ADI is On Trial, Not John Drayman

Posted by on Jan 6th, 2011 and filed under Viewpoints. You can follow any responses to this entry through the RSS 2.0. You can leave a response or trackback to this entry

There’s a witch-hunt on in Glendale with a small group of City Council gadflies and the Glendale News-Press hoping to lead an angry mob. Unfortunately, the man they’d like to burn at the stake is CV’s own John Drayman. It seems to be an American pastime to knock heroes off their pedestals, even when they don’t deserve it. In this case, it would be a huge mistake, as Drayman has been a good thing for Glendale.

Ever since John first entered the arena of city politics he has been a positive force. In Montrose he got us the historic streetlights, landscaping and new sidewalks, created the popular Montrose Harvest Market, brokered the Rockhaven purchase as well as the new Trader Joe’s. His presence on City Council has ensured that the Montrose and La Crescenta portions of Glendale finally have a voice, and are no longer the step-child to Glendale they used to be.

For the first time in decades, the Glendale portion of Foothill Boulevard is getting some long overdue attention. On a city-wide level, he has helped to calm the formerly contentious Council meetings, embarrassing circuses punctuated by temper tantrums and dominated by gadflies who drew power from the constant controversy.

Thanks to John the Museum of Neon Art is about to open on Brand Boulevard. He has ushered in a new era of public participation in the city planning process, and we now benefit from evening Design Review meetings, better notification of upcoming projects and story poles for additions. In fact, he is responsible for a complete reform of our city’s Design Review process. Drayman has a special place in his heart for our history, and we now have historic districts and Montrose as Glendale’s official Old Town.

I have known John personally since high school, and I consider him a good friend. Like any good friend, I know his quirks and failings, and believe me they’re minor. I trust him, and I believe he doesn’t have a corrupt bone in his body. He loves this city, and would never do anything on purpose to harm its reputation.

We all now know what happened with ADI, and how they scammed not just Glendale but also the cities of Long Beach, Sacramento, San Diego, Anaheim, Fresno and Los Angeles.  They fooled professional politicians who have been in this game their whole lives, not just our group of citizen councilmen who are paid less than minimum wage for their service to Glendale.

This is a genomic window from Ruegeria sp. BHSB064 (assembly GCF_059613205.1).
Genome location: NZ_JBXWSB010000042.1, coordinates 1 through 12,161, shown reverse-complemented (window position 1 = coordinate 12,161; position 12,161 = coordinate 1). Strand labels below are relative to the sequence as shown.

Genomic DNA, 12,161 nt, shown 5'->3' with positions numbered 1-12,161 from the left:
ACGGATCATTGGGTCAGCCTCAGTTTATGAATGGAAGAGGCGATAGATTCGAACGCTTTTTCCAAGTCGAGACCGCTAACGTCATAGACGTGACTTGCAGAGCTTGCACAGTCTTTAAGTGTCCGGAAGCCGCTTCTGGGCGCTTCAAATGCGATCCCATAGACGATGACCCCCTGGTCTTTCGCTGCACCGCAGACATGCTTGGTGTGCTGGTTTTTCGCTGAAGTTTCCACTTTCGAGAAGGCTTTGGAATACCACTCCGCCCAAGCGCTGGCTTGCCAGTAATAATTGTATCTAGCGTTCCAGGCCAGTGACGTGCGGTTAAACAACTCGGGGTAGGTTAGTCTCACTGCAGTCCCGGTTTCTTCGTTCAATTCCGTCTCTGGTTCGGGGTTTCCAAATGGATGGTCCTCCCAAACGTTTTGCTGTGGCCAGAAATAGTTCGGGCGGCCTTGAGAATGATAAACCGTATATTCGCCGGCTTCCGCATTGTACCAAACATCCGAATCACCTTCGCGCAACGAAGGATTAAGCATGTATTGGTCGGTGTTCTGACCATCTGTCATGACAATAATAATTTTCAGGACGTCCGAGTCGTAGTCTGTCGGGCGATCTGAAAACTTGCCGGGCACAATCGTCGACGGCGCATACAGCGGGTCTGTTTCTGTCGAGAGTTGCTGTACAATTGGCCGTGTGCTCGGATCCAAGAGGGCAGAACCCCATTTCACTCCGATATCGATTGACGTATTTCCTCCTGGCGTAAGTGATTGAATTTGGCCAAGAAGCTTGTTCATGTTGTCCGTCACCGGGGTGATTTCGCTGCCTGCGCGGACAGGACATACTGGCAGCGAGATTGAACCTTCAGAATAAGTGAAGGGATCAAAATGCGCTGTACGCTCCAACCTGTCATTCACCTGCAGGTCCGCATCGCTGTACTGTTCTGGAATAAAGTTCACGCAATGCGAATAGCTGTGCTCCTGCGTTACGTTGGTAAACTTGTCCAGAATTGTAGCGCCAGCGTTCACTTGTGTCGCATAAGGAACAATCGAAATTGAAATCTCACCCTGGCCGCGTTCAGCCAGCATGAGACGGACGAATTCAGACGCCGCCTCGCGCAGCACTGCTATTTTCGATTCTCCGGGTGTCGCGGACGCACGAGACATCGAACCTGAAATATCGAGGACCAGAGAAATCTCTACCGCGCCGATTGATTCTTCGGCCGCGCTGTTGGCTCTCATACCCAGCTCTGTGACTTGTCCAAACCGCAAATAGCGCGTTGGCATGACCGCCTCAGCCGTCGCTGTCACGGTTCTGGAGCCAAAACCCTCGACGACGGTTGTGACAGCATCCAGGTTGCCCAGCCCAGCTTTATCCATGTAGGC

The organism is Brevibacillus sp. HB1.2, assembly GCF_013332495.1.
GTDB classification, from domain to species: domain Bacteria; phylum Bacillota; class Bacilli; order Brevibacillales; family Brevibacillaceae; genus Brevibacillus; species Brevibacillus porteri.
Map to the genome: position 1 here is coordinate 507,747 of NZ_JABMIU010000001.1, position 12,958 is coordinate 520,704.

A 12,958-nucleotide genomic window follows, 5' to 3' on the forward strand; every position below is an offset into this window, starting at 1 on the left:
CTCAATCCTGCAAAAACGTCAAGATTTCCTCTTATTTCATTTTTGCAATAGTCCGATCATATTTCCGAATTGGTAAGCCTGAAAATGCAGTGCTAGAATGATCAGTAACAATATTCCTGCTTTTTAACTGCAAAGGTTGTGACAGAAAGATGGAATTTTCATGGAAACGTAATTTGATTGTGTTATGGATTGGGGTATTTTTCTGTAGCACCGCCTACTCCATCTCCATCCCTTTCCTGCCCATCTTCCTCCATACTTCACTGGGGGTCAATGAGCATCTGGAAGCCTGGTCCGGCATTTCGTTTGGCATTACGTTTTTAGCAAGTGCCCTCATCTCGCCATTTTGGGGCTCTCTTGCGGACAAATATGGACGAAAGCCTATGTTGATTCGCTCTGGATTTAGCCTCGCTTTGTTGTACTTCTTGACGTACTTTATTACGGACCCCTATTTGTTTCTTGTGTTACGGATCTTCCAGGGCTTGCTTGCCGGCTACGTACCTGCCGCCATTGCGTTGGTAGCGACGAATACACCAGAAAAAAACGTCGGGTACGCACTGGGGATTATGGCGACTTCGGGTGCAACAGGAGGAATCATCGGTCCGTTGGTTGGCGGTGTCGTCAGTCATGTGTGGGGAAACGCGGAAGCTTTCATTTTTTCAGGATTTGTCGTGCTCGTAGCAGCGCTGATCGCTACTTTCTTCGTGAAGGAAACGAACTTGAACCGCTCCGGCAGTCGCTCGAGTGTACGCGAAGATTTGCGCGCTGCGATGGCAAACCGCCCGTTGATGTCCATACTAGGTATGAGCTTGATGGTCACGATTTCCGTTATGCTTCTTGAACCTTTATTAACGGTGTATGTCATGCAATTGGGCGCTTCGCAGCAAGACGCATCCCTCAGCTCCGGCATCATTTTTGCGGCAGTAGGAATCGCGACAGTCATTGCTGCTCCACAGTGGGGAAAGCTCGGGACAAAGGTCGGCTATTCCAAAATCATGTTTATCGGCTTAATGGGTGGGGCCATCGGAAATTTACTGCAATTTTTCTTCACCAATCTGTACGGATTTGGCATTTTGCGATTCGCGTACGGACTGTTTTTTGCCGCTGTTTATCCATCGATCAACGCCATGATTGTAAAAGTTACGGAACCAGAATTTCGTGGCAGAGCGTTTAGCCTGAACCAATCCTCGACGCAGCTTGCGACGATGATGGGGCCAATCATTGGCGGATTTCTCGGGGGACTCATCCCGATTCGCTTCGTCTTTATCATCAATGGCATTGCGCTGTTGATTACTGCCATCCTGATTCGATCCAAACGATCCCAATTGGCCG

Drayman got caught up further in the mess when his Montrose condo was flooded by broken pipes in 2009 and he hired a contractor who in turn hired sub-contractors (all long-standing Glendale companies) to do the repairs who had, at one time or another, done some work for ADI. None of this adds up to anything done wrong. People all over the state were fooled by these unscrupulous businessmen. It happens all the time. You learn and move on.

But all this has been a Godsend for that ever-complaining group of gadflies we suffer through at every City Council meeting. They feed off of negativity, and with Drayman in office their particularly ugly brand of politics has been blunted. They’d like him out. There are many unsavory characters waiting in the wings to take Drayman’s spot on Council, and not one of them cares an iota for our valley.

And the News-Press? They’re here to sell newspapers and stirring the muck sells newspapers. They would love to make a mountain out of this molehill. Remember, the News-Press is controlled by the L.A. Times, who this year did very well with their expose of the City of Bell. I’m sure the News-Press would like to emulate their big brother’s success.

John Drayman has been for us a very effective representative, this valley’s first native ever elected to the Glendale City Council. Shall we let a hysterical mob run him out? I think not. It’s time to support him, as he has supported us all these years.

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3 Responses for “ADI is On Trial, Not John Drayman”

  1. Politicians should be paid commissions only – performance based compensation R1

    I say that politicians should be paid – compensated on a performance based via commissions only, for example on every tax dollar that they save. Example, if a politician cuts government spending 1 Million dollars, the tax payers would pay him X% of 1 Million.